ISSN 0024-5089
Copyright © 2012 LITUANUS Foundation, Inc.

Volume 58, No.1 - Spring 2012
Editor of this issue: Laimonas Briedis

Book Review

Keys, Kerry Shawn. Transporting, A Cloak of Rhapsodies. Rockford, Michigan: Presa Press, 2010. 112 Pages. ISBN 978-0-9800081-8-0. $15.95.

If one thing might be said about the poetry of Kerry Shawn Keys, it would be that he is a poet who is not afraid to play. His latest collection, Transporting, a cloak of rhapsodies, eschews the fear of poetic restriction. He is not afraid to rhyme, not afraid to sing his songs on the edge of the reader’s comprehension, not afraid to dive into vertiginous shifts between clusters of classical mythology within single poems (I will admit that I kept Google and Wikipedia at hand while reading the book). Most importantly, the book seems to be obsessed with questioning or challenging the sedentary nature of ideals and reality—along with the purity of everything.

“[I]nside the pure being of pure rhythm is death’s fairyland,” says Keys’s narrator in the poem “Prolonging a Contiguous Moment in a Galaxy of Gravity.” Whether this reoccurring narrator is Keys or merely a fragment of Keys’s personality that we could call his muse, this narrator guides us through past and present, at times looking for a refurbished sense of identity that wants “to be nothing, a player in the rhythm / of another carpe diem.” But swathed in darkness at the cusp of day, the narrator finds himself locked in the nightmarish unrest that is the transitional space of a reality in which “the earth wants to suck us in.” The narrator sings out the knowledge of his existence in such moments:

I am lost I am lost I am lost, until the sun in a peacock burnoose
accosts the scene as my saviour

I am nothing, I am a grasshopper,
I am the incredible shrinking man

“Prolonging,” like other poems in this collection, plays with the idea(s) of our many day-to-day encounters with elements of reality (both physical and psychological), elements that, at the very least, have one or more diametrical companions. For all the purity of existence, there is the “chaos [that] comes in little Nothings and space is a terrible monad,” in which we must be conscious of the fact that “one word and one word only and we all will explode.”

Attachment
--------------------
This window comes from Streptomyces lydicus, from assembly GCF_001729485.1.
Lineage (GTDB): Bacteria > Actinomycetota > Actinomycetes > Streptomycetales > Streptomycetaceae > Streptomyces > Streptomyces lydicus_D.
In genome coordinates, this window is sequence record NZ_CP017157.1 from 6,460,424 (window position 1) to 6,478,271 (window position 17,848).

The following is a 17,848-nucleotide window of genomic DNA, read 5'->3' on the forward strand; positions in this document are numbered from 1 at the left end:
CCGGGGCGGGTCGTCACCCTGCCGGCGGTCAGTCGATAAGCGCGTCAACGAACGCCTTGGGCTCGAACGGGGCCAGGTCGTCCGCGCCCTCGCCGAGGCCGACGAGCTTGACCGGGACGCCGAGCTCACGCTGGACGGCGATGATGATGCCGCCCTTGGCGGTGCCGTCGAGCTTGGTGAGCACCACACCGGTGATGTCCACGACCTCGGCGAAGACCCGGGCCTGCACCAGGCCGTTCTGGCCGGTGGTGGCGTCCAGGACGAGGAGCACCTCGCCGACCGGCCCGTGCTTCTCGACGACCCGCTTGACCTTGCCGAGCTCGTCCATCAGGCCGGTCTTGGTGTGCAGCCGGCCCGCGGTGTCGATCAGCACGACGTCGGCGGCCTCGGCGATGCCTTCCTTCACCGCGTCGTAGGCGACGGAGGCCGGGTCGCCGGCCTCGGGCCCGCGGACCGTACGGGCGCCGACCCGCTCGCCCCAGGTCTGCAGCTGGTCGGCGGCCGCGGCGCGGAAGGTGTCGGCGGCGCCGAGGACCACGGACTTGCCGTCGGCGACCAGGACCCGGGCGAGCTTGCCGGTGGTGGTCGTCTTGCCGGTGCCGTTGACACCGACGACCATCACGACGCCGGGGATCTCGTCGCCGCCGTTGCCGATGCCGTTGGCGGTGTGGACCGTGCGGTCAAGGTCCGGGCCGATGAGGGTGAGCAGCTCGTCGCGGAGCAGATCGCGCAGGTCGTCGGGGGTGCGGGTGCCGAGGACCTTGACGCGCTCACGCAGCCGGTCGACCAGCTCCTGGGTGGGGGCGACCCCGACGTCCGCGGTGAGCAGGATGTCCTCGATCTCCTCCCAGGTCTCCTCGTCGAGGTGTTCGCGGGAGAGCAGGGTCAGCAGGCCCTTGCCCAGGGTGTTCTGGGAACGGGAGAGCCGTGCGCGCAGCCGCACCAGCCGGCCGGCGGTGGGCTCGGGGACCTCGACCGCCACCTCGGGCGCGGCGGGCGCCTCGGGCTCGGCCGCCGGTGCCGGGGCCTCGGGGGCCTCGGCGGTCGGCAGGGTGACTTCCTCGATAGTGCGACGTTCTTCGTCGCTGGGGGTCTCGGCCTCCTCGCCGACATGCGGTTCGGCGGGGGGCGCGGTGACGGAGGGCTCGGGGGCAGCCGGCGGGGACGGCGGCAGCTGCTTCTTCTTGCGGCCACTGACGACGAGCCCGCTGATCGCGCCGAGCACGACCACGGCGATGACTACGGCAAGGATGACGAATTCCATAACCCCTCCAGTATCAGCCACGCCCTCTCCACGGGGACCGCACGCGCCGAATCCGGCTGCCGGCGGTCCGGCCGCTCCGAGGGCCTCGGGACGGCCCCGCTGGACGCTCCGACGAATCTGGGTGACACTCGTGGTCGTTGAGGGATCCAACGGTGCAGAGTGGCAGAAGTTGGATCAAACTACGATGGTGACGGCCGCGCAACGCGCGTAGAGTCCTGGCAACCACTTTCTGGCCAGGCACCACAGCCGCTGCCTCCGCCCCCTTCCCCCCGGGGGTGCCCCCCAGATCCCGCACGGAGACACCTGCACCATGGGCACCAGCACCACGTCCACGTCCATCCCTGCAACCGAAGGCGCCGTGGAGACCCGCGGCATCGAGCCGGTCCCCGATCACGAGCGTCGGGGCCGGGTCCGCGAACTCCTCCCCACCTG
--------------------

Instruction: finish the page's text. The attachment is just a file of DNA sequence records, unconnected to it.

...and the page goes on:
Realism is always pushing against the edge of surrealism, light against the edge of dark. Throughout this collection, Keys playfully and unabashedly presents to the reader a love poem, “While the World Shines,” followed by a poem on ancient and modern imperialism, “from the Fatigue-Script Chronicles (2),” then one discussing philosophical inquiry, “Egg as in Egg.” Subsequently, any mixture of these subjects may be found within a poem. Transporting is at once a chaotic landscape of lament, joy, and anger, while at the same time, a conscious amalgamation of the same elements.

Like all poets, Keys attempts to grapple with the real world (or at least that of the poem) in his own way. However, Keys (or his narrator, we might say) approaches the world, both ancient and modern, from a retrospective position. Keys, who lives in Vilnius and is now in his mid-sixties, states very forwardly in his preamble to Transporting that the poems are from a new place in his life: “They reflect the departure from my bardic-bucolic lifestyle to a self-imposed [relegation] in the Baltics brought on by a bad back, and a meniscus and ligaments hamstrung by the Roman legions of America’s pathetic healthcare system. Once again I found myself engaging the urban jungle.” It is from the transitional space between rural and urban, between youthful mind and aged learnedness that this collection moves toward being its own anthology of a life of knowledge and an exploration of dealing with what is now known.

These transitional themes are most notable in Keys’s “Litany of a Collaborator,” a poem that very openly echoes Alan Ginsberg’s “Howl”: “and the best of my friends have laced their brains / with the spirits and escapist visions I poured into them / and then watched their skin flake away like leprous cellophane.” But where Ginsberg’s is a bomb newly exploding out into the world with proclamations about a generation from the
perspective of a more recessed narrator, Keys’s narrator is the focus of the poem as a man dissecting the aged self to impart the results of his introspection. In the end, Keys’s narrator reasserts the idea that the world is elemental, that the parts are as spectral as love poetry and deeply philosophical poetry, and it is collaboration between such differing parts of the whole that accounts for the “answer to all existence.”

If anything might be added to my initial assessment of Keys’s poetry as playful, it’s that his poetry is playful in its wisdom. How does one empty the mind of its contents, of the baggage imparted to it from the centuries that predate its coming into the world? Transporting is an exhibition of Keys’s attempts to do so with a flexibility of mind and form fit for a yoga class. As his narrator in “Purging Purgatory” might suggest, Keys has been stretching his mind for years under the influences of “the polarities of Heaven and Hell.”

Mike Krutel